I’d say it’s at least worth a rent.

  • SammyPegs said:

    but its still only an on rails game, in my opinion once you have already tried 3 or 4 of them you kinda know what to expect from future on rails games. I know this one is a bit different in that your not supposed to go for head shots etc and it does look like a pretty decent on rails game. But i don’t think anything could justify me getting another on rails game…

  • Riddler_Tam said:

    I’ve enjoyed the on-rails shooters released on the wii I think about 3-4 of my games are to this style. I have this and Resident evil Darkside Chronicles on my to buy list.

    This style of game is a niche genre on all of the consoles it would be different if the wii was being swarmed with similar games but there has only been 3-4 of this style this year so it’s not that bad I think.

    Yes they are working in a similar gameplay follow a set path and kill as many monsters to survive etc. but that’s like comparing fps titles and saying I’m not buying another fps game due to them being the same kind of gameplay (bare bones they are the same regardless of storyline) run, shoot, kill.. repeat.

    One downside I find with on the rails is replay value once you have finished the game and opened up the bonus items etc. there isn’t much left to work on which is why I always make sure I can get them at a decent price.

  • SammyPegs said:

    nah, i can get a lot more value for my money if i bought an fps, yeah they might be run, shoot, kill but at least i have the freedom of running and choosing where i can run to. Plus there would be a lot more replay value in an fps than an on rails shooter, obviously the fact that you can play most fps’s online these days contributes to that greatly. I can see why people like on rails shooters (and i do too) i would have a great time playing it with a mate but it’s not enough to justify me buying a copy. Maybe if a mate bought a copy…

  • Mukkinese said:

    To be honest, I hated the camera-work in Extraction. All that whirling around almost made me sick.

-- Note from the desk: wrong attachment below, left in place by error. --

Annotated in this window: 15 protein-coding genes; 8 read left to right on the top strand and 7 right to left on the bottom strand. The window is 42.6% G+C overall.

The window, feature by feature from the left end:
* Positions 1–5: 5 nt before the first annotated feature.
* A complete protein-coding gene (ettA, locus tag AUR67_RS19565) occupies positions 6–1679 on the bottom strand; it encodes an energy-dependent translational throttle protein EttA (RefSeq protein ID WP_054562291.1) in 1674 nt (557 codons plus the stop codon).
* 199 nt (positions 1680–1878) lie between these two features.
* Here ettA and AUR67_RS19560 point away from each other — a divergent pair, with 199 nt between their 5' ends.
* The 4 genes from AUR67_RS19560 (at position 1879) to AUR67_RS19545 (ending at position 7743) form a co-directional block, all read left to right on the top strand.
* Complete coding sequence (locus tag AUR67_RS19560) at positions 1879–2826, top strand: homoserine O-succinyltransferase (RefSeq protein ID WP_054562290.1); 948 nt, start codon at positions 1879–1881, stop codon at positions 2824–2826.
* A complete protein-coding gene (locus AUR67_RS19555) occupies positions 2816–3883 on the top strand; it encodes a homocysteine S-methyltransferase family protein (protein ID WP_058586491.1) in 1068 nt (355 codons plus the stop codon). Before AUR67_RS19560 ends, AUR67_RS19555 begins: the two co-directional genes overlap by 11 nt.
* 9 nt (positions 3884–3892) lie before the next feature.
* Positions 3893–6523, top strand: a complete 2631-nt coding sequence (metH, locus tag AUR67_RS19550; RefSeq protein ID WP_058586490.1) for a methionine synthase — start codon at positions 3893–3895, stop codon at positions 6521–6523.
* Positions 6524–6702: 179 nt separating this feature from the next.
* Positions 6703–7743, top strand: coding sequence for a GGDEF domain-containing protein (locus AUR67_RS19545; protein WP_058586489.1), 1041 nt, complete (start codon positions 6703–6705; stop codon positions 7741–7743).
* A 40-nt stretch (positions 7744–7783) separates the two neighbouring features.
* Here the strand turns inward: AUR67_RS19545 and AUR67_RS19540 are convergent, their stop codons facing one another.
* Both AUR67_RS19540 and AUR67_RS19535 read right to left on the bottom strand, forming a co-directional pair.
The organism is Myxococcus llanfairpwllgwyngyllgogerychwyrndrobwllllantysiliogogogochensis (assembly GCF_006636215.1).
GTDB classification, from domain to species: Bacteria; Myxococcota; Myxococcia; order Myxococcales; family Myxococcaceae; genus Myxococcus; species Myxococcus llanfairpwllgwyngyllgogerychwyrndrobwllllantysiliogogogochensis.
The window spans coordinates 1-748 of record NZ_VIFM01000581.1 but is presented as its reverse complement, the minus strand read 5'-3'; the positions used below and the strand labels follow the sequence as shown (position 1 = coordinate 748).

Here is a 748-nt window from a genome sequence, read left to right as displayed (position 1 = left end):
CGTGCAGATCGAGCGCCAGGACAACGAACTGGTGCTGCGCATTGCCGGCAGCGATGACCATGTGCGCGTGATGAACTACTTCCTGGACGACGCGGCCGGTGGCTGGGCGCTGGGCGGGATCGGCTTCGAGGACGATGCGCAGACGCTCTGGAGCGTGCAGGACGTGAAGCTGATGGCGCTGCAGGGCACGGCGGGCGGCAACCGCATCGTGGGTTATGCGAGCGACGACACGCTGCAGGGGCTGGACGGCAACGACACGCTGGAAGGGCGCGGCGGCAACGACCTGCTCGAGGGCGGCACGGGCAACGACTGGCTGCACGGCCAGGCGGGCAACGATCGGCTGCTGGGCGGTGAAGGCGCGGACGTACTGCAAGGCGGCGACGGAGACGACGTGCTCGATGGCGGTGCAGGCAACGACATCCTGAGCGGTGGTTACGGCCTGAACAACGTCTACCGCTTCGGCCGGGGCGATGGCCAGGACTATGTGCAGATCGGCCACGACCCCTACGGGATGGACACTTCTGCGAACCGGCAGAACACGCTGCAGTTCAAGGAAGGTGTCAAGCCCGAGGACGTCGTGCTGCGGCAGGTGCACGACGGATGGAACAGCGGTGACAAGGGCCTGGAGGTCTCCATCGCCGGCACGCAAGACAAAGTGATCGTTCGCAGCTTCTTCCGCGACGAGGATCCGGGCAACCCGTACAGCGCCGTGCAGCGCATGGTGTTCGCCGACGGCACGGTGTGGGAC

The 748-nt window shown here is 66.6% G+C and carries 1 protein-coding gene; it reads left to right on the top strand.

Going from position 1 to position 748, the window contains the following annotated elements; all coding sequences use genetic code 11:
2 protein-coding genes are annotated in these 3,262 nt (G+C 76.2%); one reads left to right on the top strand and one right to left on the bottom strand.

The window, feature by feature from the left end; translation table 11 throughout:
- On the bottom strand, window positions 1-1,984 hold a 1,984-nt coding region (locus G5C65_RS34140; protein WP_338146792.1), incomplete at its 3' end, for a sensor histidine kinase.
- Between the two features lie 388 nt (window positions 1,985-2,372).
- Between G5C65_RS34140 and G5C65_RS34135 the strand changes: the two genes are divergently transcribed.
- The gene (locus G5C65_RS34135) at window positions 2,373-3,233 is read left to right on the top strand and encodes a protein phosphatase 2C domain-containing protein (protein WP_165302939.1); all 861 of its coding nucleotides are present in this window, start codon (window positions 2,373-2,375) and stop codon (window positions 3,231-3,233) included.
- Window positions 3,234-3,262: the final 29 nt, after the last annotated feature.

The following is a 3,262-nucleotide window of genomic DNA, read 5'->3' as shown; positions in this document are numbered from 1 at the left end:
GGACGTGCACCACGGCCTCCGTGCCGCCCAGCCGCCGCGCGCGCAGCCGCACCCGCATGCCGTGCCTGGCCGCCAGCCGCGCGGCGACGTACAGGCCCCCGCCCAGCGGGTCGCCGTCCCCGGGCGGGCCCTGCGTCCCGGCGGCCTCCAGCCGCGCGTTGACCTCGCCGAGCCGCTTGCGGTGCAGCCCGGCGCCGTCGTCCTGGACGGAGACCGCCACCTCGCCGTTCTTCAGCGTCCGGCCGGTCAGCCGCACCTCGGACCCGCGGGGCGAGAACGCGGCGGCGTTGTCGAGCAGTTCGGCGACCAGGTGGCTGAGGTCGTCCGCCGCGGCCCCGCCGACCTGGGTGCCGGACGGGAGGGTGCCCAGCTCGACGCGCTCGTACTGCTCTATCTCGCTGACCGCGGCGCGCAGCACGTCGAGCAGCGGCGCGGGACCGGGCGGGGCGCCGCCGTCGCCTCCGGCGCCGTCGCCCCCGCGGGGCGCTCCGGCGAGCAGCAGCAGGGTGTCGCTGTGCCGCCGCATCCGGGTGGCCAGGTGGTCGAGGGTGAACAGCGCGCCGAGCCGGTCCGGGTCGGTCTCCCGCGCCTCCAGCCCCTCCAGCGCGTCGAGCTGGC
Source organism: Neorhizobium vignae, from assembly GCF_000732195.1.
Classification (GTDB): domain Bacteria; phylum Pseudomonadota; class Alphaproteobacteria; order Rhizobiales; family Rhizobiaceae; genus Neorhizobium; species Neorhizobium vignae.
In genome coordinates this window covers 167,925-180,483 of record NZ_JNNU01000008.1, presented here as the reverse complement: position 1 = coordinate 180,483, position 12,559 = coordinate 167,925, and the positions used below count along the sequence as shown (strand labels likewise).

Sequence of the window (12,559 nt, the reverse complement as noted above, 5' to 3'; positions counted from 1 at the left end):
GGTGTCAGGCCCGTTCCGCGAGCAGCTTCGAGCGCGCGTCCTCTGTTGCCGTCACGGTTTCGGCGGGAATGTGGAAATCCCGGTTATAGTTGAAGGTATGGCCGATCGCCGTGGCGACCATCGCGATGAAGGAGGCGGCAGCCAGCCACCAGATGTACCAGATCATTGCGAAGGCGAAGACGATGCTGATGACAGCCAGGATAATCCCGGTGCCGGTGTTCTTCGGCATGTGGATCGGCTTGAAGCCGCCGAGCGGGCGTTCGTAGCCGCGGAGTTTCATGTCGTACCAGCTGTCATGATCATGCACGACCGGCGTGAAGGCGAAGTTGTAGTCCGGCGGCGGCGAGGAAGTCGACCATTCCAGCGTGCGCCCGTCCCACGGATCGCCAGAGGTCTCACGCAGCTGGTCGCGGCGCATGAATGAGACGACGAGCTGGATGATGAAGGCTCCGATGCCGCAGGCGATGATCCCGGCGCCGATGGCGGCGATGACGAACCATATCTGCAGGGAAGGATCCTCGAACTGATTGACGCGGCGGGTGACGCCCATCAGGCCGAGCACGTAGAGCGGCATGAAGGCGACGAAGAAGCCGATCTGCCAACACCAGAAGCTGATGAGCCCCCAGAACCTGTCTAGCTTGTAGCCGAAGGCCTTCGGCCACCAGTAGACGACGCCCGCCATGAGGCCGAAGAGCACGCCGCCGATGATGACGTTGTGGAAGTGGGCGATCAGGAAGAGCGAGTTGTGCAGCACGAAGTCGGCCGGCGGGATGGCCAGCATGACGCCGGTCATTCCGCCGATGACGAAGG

The interaction with the scenery, with the TK ability, and the switches at doors, lifts, puzzles, etc., all the frequent choices allowed the player were big pluses, but if visceral wanted to avoid the “on the rails” tag they could have given the player the choice when to move everytime, instead of dragging them around ready or not. This small amount of control makes a big difference in immersion in the game. Another disappointment was the old cheap trick of all “on the rails” shooters; show the player something nice and shiny, then whip the camera away. Boring. What happened to the “exploration” promised? Even if that just meant looking around from a static viewpoint, working against a timer or having just a split-second to look and grab is not exploration.

    Despite all these crits, I did enjoy the game overall. Once I got over the disappointment of, yet again, being dragged around and the spinning camera, I found the story and acting entertaining. The combat sections are, by far, the best thing about the game. Really great alien-shooting. Excellent selection of weapons too. In fact the combat was so well done it more than makes up for all the “on the rails” shenanigans. Because of the fantastic combat, I would recommend Extraction to any first person shooter fan, despite my dislike of the “on the rails” conventions.